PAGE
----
The Divine Intervention of The Persuasions

The year was 1962, and the place was Brooklyn. None of the five men that would eventually form the a capella group known as The Persuasions knew each other, but somehow they all came together at the right place at the right time. Nearly four decades later, the group would look back on those days with a sense of wonder. To all, it seemed as if they had been drawn together by some higher force. It was like magic.

persuasions“I myself always said it was a divine intervention,” explains Jimmy Hayes, the group’s bass vocalist. “We were just some guys from the South and from Pittsburgh. No one ever expected us to come into this.”

After forty years of telling the group’s story, Hayes’ recollection of the band’s early days is still fresh and alive. His stories could have taken place just last week, and yet when he talks, it seems like the events are unfolding right before your eyes.

He recounts how, in 1967, as the group had been singing mostly on street corners an in subway stations, they had a chance encounter with a man who “knew a guy with a label” on the East coast. Before they knew it, they were singing into the handset of a telephone for this mystery man. In retrospect, it may seem a little bizarre, but within weeks they had their first recording deal. Even stranger was the identity of the mystery man. “It was Frank Zappa that gave us our first recording contract,” explained Hayes. “We didn’t listen to that kind of music, but we [still] knew about Frank Zappa and The Mothers of Invention.”

Since that time, The Persuasions have performed with some of the biggest names in music. They’ve worked with people like Stevie Wonder, Bette Midler, and Paul Simon. Master song-stylist Tom Waits has sung their praises, and director Spike Lee has featured them in his documentaries. For Hayes, however, these relationships have gone beyond just music. “We weren’t just sharing the stage with these people,” he said, “we were becoming friends with them. Real friends, real close.”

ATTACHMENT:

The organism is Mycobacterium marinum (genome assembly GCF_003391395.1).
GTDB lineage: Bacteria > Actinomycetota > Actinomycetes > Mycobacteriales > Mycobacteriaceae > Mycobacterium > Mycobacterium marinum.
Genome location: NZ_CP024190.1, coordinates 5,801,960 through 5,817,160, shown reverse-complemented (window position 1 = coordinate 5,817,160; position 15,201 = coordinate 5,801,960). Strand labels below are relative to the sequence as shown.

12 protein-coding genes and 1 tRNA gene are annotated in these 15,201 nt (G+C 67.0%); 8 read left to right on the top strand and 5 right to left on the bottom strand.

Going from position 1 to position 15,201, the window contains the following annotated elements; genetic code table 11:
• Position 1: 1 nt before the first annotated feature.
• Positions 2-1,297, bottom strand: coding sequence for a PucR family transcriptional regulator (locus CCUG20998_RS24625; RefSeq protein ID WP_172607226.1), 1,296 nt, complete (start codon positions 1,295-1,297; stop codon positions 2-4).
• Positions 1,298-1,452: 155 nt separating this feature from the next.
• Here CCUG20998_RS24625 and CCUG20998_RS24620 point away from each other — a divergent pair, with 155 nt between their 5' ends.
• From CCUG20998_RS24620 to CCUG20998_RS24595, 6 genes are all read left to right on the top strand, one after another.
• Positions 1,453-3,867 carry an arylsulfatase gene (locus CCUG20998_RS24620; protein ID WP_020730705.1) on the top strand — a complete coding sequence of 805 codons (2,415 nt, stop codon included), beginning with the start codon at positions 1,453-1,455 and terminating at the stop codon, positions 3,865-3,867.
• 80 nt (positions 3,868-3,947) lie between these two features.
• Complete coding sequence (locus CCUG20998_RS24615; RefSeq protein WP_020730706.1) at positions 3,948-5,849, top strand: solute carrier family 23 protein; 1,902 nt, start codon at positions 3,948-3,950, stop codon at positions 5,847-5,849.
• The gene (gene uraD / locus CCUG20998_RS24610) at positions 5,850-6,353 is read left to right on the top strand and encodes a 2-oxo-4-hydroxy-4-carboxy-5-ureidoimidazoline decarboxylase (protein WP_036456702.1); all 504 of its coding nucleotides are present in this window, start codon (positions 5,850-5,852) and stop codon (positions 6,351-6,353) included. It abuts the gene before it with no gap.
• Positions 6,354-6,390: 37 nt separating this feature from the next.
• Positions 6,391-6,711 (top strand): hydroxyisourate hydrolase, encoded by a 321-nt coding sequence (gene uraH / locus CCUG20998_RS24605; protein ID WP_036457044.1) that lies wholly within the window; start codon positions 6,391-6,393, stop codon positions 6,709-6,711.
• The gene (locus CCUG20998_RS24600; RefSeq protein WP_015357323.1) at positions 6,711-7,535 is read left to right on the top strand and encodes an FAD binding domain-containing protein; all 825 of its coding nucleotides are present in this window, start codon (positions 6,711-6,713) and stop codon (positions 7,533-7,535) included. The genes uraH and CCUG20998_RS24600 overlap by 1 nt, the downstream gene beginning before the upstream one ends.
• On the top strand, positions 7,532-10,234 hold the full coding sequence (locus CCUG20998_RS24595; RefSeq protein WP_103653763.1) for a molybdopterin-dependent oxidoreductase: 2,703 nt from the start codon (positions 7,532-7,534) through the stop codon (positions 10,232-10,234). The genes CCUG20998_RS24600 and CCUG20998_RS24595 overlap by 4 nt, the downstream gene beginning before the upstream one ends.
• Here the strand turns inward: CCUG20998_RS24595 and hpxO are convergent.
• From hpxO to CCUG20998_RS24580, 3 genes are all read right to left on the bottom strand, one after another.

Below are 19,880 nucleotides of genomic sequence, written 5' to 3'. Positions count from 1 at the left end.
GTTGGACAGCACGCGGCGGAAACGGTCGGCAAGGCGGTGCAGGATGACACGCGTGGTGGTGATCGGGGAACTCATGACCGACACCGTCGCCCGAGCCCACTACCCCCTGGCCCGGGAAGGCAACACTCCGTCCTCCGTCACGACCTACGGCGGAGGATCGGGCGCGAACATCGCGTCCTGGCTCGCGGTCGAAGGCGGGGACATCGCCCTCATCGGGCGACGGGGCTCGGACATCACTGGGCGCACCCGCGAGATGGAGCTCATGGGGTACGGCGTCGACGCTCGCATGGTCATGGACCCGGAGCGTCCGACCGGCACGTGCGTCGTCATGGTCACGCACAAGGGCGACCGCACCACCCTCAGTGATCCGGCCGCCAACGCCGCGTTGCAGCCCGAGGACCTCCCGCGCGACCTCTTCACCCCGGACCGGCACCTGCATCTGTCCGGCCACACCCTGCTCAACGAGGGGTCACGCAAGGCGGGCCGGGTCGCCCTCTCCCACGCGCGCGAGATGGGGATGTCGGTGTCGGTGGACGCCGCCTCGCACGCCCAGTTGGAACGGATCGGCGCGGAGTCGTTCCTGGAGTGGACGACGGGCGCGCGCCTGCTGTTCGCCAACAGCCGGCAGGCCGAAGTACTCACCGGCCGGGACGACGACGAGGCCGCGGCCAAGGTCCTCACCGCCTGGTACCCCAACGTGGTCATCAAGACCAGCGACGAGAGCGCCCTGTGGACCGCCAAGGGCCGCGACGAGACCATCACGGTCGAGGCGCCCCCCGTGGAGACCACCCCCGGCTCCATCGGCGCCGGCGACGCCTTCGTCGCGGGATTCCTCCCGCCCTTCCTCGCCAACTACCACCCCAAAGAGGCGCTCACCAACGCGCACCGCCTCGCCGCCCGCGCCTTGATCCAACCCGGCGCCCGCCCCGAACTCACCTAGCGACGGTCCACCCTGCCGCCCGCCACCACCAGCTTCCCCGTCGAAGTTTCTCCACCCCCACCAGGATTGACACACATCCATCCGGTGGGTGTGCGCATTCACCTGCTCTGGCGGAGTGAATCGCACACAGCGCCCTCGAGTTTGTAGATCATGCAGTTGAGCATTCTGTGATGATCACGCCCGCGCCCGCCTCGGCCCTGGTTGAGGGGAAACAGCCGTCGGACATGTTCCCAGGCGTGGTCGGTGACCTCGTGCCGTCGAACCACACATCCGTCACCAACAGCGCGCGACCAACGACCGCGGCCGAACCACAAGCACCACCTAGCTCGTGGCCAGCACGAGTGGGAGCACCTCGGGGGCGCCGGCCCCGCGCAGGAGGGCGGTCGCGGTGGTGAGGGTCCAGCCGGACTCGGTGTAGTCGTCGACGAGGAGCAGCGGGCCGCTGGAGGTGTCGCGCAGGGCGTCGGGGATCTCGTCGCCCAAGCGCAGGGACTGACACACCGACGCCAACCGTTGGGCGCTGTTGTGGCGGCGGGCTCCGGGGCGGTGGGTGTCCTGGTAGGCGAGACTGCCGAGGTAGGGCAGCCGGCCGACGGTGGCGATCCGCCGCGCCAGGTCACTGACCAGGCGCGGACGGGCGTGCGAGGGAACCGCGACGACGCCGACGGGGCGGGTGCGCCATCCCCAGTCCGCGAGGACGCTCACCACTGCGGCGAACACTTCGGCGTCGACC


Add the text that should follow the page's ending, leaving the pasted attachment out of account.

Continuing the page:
In another story, Hayes remembers the weeks the group spent in the Holy Land. For all of them, it was a magical time. Now, they were seeing all the places that they had first heard of in church as children. Now, they were here, singing music for this land’s inhabitants. They felt compelled to sing something, anything, with some religious merit, but they didn’t want to start trouble.

“Finally,” said Hayes, “Jerry [Lawson, the group’s lead singer] suggested “Jesus On The Mainline.” We started singing it, and the man who was putting on the concert came down yelling, “No Jesus in here! No Jesus in here!” We thought we were supposed to do that stuff. We were in the Holy Land.”

Even with nearly four decades of stories behind them, The Persuasions still feel that their greatest moments are yet to come. As a reflection of this, they have tried to keep their music fresh and vibrant. That open-mindedness has allowed them to stretch the traditional boundaries of their music, placing one of this group of veterans at the cutting edge of a cappella. Their music is frequently mentioned in the same breath with that of relative newcomers Rockappella and Bobby McFerrin.

Even their recordings reflect a sense of experimentalism for a cappella music, like their all-vocal versions of the works of Frank Zappa (Frankly A Cappella, 2000), The Grateful Dead (Might As Well, 2000), and most recently, The Beatles (The Persuasions Sing The Beatles, 2002).

“I like “Yesterday” on that CD,” said Hayes of their Beatles tribute album. “Particularly our arrangement of it.”

After all these years, Hayes is still enamored with the sound of A Cappella music. In another of his stories, he talks about the emotional power of the human voice, and the way audiences all over the world, from Israel to Asheville, all respond to it the same way. “It’s celestial,” explained Hayes. “There’s just something about [a cappella]. It’s celestial . . . it’s other-worldly.”


This story was originally published in the 2002 Bele Chere Guide published by Mountain Xpress.

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